HALEIWA, OAHU (HawaiiNewsNow) - Last year, the city triggered a controversy when it announced plans to sell surplus property in Haleiwa to the highest bidder.
The 3.4 acres are across from Haleiwa Beach Park.
City Council Chairman Ernie Martin now wants the mayor to remove the property from the surplus lands list and release funds to build a canoe halau.
"We have two major canoe clubs out in the area who have a difficult time storing their canoes. I think the site at Haleiwa Beach Park, whether it be in the park itself or at the vacant parcels, are excellent sites," he said.
One of the possible buyers of the land was developer D.G. "Andy" Anderson, who wanted to build a new Haleiwa Hotel in the area.
The Save Haleiwa Beach Park Coalition sued the city last year when it wanted to sell the parcels. Coalition member Larry McElheny likes Martin's idea.
"It all sounds really good. It just makes perfect sense to me," he said.
Martin also wants to develop a passive park on the site with more parking spaces.
"The parking lot at the beach side is very limited," he said. "During canoe season, that can fill up quite quickly. Additional parking in the parcels adjacent to the park is much needed."
"We applaud Chair Martin's effort to maximize public access to this great recreational resource, by improving the park for canoe users and other beach goers," said attorney Jim Bickerton, who represents Save Haleiwa.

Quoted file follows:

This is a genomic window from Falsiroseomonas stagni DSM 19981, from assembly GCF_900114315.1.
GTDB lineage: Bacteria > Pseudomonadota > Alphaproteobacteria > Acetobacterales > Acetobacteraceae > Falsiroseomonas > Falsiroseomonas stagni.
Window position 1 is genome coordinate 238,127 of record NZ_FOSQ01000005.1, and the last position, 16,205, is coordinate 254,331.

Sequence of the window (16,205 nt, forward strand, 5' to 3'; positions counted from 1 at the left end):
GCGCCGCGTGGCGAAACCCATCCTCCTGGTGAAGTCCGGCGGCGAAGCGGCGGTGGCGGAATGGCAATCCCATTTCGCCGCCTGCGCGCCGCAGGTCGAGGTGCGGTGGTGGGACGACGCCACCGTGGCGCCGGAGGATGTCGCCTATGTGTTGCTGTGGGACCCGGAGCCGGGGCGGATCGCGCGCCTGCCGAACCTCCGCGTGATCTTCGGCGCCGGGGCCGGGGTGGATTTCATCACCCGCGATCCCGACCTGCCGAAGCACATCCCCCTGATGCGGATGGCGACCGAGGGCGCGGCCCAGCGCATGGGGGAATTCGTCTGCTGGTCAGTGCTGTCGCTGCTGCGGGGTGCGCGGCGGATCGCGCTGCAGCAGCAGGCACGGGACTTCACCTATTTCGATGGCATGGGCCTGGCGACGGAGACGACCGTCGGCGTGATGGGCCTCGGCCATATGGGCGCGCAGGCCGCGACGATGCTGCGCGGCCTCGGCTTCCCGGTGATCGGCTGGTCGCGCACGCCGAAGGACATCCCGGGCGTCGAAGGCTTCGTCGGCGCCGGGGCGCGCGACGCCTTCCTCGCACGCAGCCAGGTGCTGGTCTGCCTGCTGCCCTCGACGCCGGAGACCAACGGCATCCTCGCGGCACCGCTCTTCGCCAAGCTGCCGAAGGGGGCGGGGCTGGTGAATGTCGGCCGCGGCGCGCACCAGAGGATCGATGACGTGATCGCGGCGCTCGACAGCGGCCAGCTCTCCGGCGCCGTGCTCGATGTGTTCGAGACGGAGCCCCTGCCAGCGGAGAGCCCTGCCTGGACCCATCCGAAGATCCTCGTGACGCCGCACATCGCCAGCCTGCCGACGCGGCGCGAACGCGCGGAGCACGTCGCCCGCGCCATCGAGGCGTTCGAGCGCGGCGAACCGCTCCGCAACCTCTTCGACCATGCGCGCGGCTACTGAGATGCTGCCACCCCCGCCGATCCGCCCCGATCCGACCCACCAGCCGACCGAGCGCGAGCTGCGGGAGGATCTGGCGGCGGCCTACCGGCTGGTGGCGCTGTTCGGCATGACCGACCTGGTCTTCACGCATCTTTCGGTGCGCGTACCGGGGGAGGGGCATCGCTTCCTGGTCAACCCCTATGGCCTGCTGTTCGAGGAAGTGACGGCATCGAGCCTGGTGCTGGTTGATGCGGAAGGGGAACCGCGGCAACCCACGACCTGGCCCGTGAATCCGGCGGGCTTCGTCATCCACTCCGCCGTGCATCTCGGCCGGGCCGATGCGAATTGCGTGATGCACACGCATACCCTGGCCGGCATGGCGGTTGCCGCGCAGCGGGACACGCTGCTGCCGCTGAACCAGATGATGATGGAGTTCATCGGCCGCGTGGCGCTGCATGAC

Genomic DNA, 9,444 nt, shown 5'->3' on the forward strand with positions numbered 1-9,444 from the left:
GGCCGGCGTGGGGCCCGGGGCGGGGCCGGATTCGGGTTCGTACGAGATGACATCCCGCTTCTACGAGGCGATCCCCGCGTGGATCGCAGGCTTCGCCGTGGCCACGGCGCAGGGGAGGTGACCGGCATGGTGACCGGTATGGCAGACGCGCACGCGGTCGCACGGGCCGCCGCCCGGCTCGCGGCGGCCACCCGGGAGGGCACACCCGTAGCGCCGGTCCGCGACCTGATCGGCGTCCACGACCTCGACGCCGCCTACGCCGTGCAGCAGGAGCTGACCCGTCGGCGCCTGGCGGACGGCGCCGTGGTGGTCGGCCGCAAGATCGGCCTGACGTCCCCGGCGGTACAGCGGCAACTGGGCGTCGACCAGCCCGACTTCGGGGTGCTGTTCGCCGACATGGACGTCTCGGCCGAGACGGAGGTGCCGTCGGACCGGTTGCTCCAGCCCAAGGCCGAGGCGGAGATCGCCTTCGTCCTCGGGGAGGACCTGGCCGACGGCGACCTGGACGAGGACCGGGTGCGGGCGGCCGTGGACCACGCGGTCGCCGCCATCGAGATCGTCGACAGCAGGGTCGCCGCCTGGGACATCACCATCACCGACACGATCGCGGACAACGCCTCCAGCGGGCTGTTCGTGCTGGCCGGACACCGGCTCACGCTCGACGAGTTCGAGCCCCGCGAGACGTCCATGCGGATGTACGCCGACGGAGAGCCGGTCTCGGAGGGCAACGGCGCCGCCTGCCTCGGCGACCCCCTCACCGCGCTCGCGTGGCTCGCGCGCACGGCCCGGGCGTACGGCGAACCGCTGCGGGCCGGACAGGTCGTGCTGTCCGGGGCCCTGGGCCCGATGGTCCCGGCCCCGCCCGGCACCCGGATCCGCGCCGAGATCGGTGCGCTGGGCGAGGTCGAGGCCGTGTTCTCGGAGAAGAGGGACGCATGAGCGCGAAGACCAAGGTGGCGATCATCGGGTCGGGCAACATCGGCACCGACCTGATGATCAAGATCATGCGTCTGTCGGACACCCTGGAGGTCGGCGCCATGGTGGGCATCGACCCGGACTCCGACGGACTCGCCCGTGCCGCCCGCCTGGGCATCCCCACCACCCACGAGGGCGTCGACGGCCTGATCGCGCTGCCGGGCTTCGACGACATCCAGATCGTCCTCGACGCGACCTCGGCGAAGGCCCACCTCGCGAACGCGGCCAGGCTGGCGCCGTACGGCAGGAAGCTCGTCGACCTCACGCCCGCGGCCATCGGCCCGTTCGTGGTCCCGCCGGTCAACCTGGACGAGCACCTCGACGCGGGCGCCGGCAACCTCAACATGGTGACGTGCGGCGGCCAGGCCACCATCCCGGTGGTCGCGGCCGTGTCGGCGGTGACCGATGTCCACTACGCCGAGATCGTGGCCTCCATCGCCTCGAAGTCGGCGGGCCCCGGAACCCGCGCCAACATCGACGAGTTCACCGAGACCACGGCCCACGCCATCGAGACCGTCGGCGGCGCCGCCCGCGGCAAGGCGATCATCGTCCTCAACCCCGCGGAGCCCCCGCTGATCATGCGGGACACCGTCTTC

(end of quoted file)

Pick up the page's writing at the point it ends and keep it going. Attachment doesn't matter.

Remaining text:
McElheny said he will keep close tabs on the proposal as it moves forward.
"We have a ways to go in my opinion," he said. "We'll be there shining the light on proceedings whenever we can."
"In the long run it's not just the community that's going to benefit. Even other members of the community who don't live necessarily in Haleiwa but who make use of the park," Martin said.
Meanwhile the city is also looking at making major improvements at Pupukea Beach Park, which includes Shark's Cove, a popular dive spot.
The plans include renovating an old basketball court and two comfort stations, as well as adding landscaping to stop erosion. It also would add more shade trees and picnic areas.
Parking changes would also be made at the park, including having an area for commercial dive operators for pick ups and drop offs. That has those operators concerned.
"If they just provide a drop off area but don't provide a secure parking area, then all of our dive clients are gonna have their personal possessions in our dive vans not guarded," said Surf & Sea dive instructor "Scuba Drew" Wheeler.
Wheeler is also a member of the environmental group Malama Pupukea Waimea. He said that the group generally supports the proposal, which is currently in draft form. The estimated cost of the improvements and renovations is $6.2 million.